Artists' exemption from income tax
Income earned by writers, composers, visual artists and sculptors from the sale of their work is exempt from tax in Ireland in certain circumstances.
Artistic works can qualify if they are original and creative and are generally recognised as having cultural or artistic merit. Earnings from these works are exempt from income tax, starting from the year in which the claim is made.
There are guidelines on the artistic work that qualifies for tax exemption (pdf) and is original and creative with cultural or artistic merit. The guidelines also set out the categories of work that are eligible for the scheme and the types of work that are not eligible.
To apply for the Artists’ Exemption you must only be resident (or ordinarily resident and domiciled) in:
- One or more countries in the EU
- Iceland, Lichtenstein or Norway
- The United Kingdom
What artistic work can be exempt from tax?
A work can be considered for exemption if it is an original and creative work in one of the following categories:
- Books or other forms of writing
- Musical compositions
- Paintings or other similar pictures
Your work must:
- Be original and creative and
- Have either cultural merit or artistic merit (it is not necessary to have both cultural and artistic merit)
Original and creative work
An original and creative work must be a unique work of creative quality brought into existence by its creator’s imagination.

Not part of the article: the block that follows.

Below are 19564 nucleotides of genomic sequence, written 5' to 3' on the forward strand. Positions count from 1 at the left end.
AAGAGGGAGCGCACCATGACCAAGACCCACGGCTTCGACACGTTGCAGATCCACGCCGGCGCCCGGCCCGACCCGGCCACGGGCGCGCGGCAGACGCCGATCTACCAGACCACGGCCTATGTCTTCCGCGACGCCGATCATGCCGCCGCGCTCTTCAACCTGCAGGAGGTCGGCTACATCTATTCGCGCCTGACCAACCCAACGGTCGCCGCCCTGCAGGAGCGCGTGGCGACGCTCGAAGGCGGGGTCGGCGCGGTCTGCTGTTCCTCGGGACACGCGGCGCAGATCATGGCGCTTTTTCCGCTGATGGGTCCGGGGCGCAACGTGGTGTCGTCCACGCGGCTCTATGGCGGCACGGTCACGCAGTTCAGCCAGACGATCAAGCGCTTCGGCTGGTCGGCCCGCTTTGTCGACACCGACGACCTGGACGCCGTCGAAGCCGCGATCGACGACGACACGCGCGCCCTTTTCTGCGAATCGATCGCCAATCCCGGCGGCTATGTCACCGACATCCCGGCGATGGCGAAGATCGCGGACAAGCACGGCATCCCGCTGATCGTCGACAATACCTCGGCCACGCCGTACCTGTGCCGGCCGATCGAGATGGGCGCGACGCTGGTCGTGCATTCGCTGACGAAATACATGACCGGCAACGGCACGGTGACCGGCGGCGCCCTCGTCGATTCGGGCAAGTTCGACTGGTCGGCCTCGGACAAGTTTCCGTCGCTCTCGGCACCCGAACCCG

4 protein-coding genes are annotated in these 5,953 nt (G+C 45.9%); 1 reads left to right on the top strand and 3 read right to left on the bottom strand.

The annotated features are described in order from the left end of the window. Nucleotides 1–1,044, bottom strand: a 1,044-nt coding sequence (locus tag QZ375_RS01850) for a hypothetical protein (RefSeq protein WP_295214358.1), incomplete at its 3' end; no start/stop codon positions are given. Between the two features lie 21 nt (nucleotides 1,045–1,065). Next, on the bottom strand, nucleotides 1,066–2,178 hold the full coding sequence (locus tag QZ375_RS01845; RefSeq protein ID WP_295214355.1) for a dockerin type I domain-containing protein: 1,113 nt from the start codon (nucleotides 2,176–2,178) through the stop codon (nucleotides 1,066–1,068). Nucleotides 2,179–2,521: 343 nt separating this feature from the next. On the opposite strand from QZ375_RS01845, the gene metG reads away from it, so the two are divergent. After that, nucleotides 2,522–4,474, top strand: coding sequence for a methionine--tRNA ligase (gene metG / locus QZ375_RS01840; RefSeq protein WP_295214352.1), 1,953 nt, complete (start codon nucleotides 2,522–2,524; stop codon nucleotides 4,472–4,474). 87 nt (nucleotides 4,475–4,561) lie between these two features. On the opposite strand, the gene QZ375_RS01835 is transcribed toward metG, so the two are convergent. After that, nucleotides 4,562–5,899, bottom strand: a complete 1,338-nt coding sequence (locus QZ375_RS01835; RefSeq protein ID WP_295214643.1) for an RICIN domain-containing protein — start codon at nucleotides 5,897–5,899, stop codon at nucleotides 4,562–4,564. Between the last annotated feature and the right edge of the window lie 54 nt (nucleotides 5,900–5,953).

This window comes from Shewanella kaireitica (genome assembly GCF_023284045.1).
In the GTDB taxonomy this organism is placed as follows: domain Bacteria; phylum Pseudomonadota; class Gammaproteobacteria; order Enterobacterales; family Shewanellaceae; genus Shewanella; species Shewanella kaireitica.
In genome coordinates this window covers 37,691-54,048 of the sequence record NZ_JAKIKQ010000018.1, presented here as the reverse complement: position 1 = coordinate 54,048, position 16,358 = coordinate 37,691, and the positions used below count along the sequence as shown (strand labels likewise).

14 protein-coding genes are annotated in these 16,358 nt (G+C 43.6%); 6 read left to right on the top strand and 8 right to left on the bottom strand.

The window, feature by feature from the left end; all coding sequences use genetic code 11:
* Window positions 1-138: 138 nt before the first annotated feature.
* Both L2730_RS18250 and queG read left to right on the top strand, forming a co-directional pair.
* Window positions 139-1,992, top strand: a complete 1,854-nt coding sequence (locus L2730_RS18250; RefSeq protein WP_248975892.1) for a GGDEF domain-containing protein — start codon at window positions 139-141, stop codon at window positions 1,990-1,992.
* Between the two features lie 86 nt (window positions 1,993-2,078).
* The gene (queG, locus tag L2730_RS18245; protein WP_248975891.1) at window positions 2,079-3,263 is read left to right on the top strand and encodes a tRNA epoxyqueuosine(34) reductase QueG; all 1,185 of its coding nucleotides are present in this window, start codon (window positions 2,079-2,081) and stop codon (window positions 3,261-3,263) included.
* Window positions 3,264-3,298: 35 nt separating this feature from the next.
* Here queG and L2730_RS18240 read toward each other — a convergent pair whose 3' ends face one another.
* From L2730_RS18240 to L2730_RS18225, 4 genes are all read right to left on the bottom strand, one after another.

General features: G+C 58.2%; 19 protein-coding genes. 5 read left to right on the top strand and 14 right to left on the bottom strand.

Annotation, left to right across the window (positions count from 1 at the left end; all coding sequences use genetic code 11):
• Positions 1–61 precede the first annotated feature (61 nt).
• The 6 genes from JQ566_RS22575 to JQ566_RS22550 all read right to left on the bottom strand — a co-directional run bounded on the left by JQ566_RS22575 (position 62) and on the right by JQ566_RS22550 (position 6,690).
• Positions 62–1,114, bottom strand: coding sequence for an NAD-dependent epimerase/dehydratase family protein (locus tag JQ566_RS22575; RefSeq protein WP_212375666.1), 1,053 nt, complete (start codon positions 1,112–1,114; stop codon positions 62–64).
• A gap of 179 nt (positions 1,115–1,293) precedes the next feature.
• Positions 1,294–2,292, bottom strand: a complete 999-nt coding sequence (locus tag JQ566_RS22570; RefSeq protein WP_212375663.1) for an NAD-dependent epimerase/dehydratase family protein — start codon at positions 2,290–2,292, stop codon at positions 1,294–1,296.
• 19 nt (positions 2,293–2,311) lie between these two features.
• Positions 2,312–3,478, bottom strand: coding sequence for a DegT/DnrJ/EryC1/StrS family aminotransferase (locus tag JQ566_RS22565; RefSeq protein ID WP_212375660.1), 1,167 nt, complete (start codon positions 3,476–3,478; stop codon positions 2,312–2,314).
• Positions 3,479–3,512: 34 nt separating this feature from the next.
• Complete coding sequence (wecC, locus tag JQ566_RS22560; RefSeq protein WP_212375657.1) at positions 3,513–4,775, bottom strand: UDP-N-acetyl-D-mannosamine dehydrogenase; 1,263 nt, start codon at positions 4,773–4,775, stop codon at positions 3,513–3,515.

Cultural or artistic merit
A work has cultural merit if:
- Its quality of form and/or content significantly enhances one or more aspects of national or international culture
A work has artistic merit when:
- Its quality of form and/or content enhances to a significant degree the canon of work in the relevant category
A non-fiction book may qualify for the scheme if it:
- Includes the author’s unique insight into the subject matter and is regarded as a pioneering work and
- Makes a significant contribution to the subject matter by casting new light on it or by changing the generally accepted understanding of it and
- Is in one or more of the following 4 categories:
1. A work in one or more of the following:
- Arts criticism
- Arts history
- Arts subject work (where the subject is visual arts, theatre, literature, music, dance, opera, film, circus or architecture)
- Artists' diaries
- Belles-lettres essays
- Literary translation
- Literary criticism
- Literary history
- Literary diaries
2. A biography or an autobiography
3. A work related to a function or functions of the Heritage Council as described in the Heritage Act 1995
4. A work that relates to archives older than 30 years on Ireland or Irish people and that is based largely on research from such archives
What type of work does not qualify for the exemption?
The following types of work will not be regarded as original and creative or of cultural or artistic merit:
- A book or other piece of writing that is published primarily for students or one that is, or will be, used primarily by students
- A book or other piece of writing that is published primarily as an aid for people engaged in any trade, profession, vocation or branch of learning, or one that is mainly used by them